• Paul Gertzen

    Rubbish. your finger has to be present in order to verify so having your fingerprint data (i.e. template/minutia information) compromised does not matter as the card is extracting the template from the presented finger and comparing it against the fingerprint(s) stored on the card and then deciding if the authentication is successful (all within the confines of the secure chip). The “crook” cannot present your compromised fingerprint data to the card as there is no entry point for it besides the embedded scanner, having your severed finger (s) would be the only way. Way safer than a PIN and the best way forward. I’ve also heard of people saying biometric scanners on ATM’s would be unhygienic which makes no sense as putting your finger on one scanner vs. 5-6 keys is a lot cleaner

  • Greg Mahlknecht

    >Not true. Your finger has to be present in order to verify so having your fingerprint data

    Many tests by even amateurs have shown this not to be true, or extremely ineffective. The “severed finger” line is so tired and old, and really just a joke now – search for “fake fingerprint” on youtube to the many ways you can defeat the fingerprint scanners. It would be easy for a large crime organization to implement one of those methods on an industrial scale – it’s just not worth it yet as fingerprint authentication isn’t widespread enough.

    Fingerprints are not comparable to PINs. Anyone who is familiar with security knows that a fingerprint is the “something you are” part of the authentication, while PIN is “something you know”. I really hope you don’t do this for a living!

    I suggest you read the report that Steve Gibson went over and educate yourself. It demonstrates how the process by which fingerprints are authenticated go from a massively high entropy entity and get stripped away right down and used a fairly low entropy entity, and is summed up by “Think of this as being like having a ultra-secure 20-digit PIN, but only needing to provide any three successive digits within that PIN.” Google “Smartphone fingerprint readers really not that secure” to find the piece in question.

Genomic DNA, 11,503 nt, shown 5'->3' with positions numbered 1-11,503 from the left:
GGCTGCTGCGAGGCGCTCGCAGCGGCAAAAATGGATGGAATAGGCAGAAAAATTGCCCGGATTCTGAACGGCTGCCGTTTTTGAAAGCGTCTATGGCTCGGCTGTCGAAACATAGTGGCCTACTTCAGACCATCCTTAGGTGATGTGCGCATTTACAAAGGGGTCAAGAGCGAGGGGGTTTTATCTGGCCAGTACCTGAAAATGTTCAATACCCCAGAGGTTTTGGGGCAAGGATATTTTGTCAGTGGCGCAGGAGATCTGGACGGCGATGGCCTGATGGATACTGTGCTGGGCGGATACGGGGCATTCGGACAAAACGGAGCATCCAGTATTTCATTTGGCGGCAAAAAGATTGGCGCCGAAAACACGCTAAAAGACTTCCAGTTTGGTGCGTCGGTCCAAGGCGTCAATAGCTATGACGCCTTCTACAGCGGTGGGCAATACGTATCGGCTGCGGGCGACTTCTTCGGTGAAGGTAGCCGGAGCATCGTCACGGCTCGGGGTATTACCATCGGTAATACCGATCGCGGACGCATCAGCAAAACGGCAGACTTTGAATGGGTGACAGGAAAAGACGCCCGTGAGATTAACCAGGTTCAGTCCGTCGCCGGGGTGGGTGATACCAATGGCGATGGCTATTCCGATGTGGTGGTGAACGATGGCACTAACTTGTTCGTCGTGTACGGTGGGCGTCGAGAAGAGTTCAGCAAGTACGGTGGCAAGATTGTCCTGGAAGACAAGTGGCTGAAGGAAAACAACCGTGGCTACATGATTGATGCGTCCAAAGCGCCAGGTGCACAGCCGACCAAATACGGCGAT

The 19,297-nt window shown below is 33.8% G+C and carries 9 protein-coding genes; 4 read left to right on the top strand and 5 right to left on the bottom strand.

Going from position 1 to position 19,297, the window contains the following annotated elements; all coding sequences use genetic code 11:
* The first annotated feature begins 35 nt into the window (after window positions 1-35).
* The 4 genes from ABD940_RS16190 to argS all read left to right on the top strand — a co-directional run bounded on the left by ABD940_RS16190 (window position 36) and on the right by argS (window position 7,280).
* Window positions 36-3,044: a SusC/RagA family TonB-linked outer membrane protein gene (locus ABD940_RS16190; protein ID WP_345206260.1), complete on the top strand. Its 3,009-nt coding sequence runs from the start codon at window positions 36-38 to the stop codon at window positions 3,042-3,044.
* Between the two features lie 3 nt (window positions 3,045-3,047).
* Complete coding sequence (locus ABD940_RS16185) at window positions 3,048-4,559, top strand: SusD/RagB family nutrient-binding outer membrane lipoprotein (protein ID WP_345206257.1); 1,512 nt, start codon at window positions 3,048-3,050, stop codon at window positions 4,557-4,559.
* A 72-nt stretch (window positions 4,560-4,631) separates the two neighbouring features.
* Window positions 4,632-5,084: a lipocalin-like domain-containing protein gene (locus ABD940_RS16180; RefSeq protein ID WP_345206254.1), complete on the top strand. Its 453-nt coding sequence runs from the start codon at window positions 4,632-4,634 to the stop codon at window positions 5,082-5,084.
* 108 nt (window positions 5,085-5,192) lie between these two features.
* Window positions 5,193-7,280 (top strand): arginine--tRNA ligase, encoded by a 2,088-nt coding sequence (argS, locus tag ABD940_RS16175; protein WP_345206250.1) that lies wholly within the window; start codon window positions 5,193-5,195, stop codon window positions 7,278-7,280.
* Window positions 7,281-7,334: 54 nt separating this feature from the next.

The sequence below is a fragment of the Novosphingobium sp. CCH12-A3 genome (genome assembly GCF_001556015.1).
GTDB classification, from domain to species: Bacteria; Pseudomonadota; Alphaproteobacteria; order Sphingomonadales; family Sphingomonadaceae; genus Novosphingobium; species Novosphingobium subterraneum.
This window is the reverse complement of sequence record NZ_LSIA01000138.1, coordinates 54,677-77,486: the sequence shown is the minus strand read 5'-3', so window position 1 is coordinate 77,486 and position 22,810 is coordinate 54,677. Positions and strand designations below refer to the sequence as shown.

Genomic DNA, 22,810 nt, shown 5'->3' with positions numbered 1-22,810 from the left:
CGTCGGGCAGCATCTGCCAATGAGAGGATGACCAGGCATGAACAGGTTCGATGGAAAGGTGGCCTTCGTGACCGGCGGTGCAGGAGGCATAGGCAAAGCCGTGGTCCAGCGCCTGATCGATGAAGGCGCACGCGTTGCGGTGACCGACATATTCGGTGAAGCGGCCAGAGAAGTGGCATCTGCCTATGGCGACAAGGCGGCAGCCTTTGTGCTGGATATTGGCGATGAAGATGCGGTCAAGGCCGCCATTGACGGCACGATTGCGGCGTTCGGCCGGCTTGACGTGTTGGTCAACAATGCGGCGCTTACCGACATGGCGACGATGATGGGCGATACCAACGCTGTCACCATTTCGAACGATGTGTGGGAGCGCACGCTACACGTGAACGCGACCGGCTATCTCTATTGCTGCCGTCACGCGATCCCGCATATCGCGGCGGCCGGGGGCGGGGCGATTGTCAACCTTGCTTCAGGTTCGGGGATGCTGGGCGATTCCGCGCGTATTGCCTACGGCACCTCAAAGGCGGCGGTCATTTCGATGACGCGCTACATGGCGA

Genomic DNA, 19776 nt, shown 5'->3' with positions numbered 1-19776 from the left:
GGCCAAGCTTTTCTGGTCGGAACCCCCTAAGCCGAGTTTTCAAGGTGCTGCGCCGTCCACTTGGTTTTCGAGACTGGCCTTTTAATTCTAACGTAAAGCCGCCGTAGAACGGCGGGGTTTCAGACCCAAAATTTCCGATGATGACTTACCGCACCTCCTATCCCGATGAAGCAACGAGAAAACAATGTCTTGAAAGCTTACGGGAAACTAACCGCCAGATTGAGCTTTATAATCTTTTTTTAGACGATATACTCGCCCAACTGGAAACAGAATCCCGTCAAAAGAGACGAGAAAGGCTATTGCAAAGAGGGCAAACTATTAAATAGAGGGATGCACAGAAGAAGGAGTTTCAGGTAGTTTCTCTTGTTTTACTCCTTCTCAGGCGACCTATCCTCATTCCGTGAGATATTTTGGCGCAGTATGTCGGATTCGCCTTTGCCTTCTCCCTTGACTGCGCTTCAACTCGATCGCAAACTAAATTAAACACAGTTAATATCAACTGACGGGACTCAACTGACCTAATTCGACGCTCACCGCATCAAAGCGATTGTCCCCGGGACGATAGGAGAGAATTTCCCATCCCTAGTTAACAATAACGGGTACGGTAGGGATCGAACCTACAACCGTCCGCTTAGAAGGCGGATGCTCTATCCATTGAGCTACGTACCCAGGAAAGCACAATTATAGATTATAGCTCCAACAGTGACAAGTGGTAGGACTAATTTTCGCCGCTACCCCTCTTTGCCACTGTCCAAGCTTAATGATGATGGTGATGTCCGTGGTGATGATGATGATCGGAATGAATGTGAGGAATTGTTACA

• Paul Gertzen

    So tell me if it is easier to get hold of my 4-5 digit pin or to get hold of my fingerprint data and create a latex version of it to present to the card/scanner which hopefully doesn’t require a pulse? I would also consider smartphone fingerprint readers to not be that secure due to the fact that the surface area is so small it reduces the number of minutiae to be compared. I’m not comparing fingerprints to pins from a “something you are” to a “something you know”, I’m saying it’s a more secure form of authentication which the world is adopting or already has whether you or your buddy Steve like it or not. I sure hope you don’t work with security for a living!.

  • Greg Mahlknecht

    >So tell me if it is easier to get hold of my 4-5 digit pin or to get hold of my fingerprint data

    Think of it long term. Is it easier to harvest fingerprints that don’t and can’t change for 50+ years, or easier to harvest PIN numbers that expire a few minutes after the owner discovers his card is lost? I’m going with easier to get that fingerprint database.

    You can change your PIN. You can’t change your fingerprint. That’s the fundamental flaw with fingerprints as authentication.

    No – smartphone fingerprint readers aren’t massively secure, and the manufacturers recognize this, which is why they require your PIN periodically to make sure it’s still you on the other side of the fingerprint reader.

    Just because it’s being adopted en masse doesn’t make it right or better. It’s blatantly obvious that over the long term, it’s a less secure form of authentication than a dynamic PIN.